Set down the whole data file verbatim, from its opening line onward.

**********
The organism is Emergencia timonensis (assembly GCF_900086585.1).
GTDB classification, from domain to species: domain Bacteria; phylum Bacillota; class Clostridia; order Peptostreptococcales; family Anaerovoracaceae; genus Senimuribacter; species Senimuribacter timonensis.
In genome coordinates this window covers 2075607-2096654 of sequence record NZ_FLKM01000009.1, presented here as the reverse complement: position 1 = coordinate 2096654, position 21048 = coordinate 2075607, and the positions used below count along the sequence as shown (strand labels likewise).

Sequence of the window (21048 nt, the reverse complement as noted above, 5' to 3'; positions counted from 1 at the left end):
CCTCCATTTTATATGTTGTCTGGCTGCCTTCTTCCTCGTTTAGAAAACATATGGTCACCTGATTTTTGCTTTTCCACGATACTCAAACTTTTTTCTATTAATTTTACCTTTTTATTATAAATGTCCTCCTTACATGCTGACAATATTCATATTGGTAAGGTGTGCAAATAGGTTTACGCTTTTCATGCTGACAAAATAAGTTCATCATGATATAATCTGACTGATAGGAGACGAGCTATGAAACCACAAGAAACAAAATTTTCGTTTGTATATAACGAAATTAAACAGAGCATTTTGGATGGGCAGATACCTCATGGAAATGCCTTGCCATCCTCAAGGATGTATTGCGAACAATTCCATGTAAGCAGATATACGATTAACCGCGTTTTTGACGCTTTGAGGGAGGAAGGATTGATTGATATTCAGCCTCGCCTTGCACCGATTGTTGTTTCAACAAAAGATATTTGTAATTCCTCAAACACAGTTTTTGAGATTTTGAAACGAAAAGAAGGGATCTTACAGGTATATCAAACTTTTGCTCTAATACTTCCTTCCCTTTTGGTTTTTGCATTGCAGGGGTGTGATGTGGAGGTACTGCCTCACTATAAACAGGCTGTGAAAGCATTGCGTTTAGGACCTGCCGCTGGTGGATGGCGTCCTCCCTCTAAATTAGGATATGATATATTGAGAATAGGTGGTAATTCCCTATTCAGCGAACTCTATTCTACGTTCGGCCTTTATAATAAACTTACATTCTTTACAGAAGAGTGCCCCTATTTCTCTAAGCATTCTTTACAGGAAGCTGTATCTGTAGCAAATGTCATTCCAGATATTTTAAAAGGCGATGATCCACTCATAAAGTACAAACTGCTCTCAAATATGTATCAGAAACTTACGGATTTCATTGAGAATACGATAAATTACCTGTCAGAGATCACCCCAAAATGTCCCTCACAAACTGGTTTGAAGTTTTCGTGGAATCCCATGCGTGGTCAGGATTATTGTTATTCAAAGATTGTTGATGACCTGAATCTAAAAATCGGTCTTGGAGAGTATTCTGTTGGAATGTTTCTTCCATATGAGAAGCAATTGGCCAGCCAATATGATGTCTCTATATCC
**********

The organism is Emergencia timonensis (assembly GCF_900086585.1).
GTDB classification, from domain to species: domain Bacteria; phylum Bacillota; class Clostridia; order Peptostreptococcales; family Anaerovoracaceae; genus Senimuribacter; species Senimuribacter timonensis.
In genome coordinates this window covers 2075607-2096654 of sequence record NZ_FLKM01000009.1, presented here as the reverse complement: position 1 = coordinate 2096654, position 21048 = coordinate 2075607, and the positions used below count along the sequence as shown (strand labels likewise).

Sequence of the window (21048 nt, the reverse complement as noted above, 5' to 3'; positions counted from 1 at the left end):
CCTCCATTTTATATGTTGTCTGGCTGCCTTCTTCCTCGTTTAGAAAACATATGGTCACCTGATTTTTGCTTTTCCACGATACTCAAACTTTTTTCTATTAATTTTACCTTTTTATTATAAATGTCCTCCTTACATGCTGACAATATTCATATTGGTAAGGTGTGCAAATAGGTTTACGCTTTTCATGCTGACAAAATAAGTTCATCATGATATAATCTGACTGATAGGAGACGAGCTATGAAACCACAAGAAACAAAATTTTCGTTTGTATATAACGAAATTAAACAGAGCATTTTGGATGGGCAGATACCTCATGGAAATGCCTTGCCATCCTCAAGGATGTATTGCGAACAATTCCATGTAAGCAGATATACGATTAACCGCGTTTTTGACGCTTTGAGGGAGGAAGGATTGATTGATATTCAGCCTCGCCTTGCACCGATTGTTGTTTCAACAAAAGATATTTGTAATTCCTCAAACACAGTTTTTGAGATTTTGAAACGAAAAGAAGGGATCTTACAGGTATATCAAACTTTTGCTCTAATACTTCCTTCCCTTTTGGTTTTTGCATTGCAGGGGTGTGATGTGGAGGTACTGCCTCACTATAAACAGGCTGTGAAAGCATTGCGTTTAGGACCTGCCGCTGGTGGATGGCGTCCTCCCTCTAAATTAGGATATGATATATTGAGAATAGGTGGTAATTCCCTATTCAGCGAACTCTATTCTACGTTCGGCCTTTATAATAAACTTACATTCTTTACAGAAGAGTGCCCCTATTTCTCTAAGCATTCTTTACAGGAAGCTGTATCTGTAGCAAATGTCATTCCAGATATTTTAAAAGGCGATGATCCACTCATAAAGTACAAACTGCTCTCAAATATGTATCAGAAACTTACGGATTTCATTGAGAATACGATAAATTACCTGTCAGAGATCACCCCAAAATGTCCCTCACAAACTGGTTTGAAGTTTTCGTGGAATCCCATGCGTGGTCAGGATTATTGTTATTCAAAGATTGTTGATGACCTGAATCTAAAAATCGGTCTTGGAGAGTATTCTGTTGGAATGTTTCTTCCATATGAGAAGCAATTGGCCAGCCAATATGATGTCTCTATATCC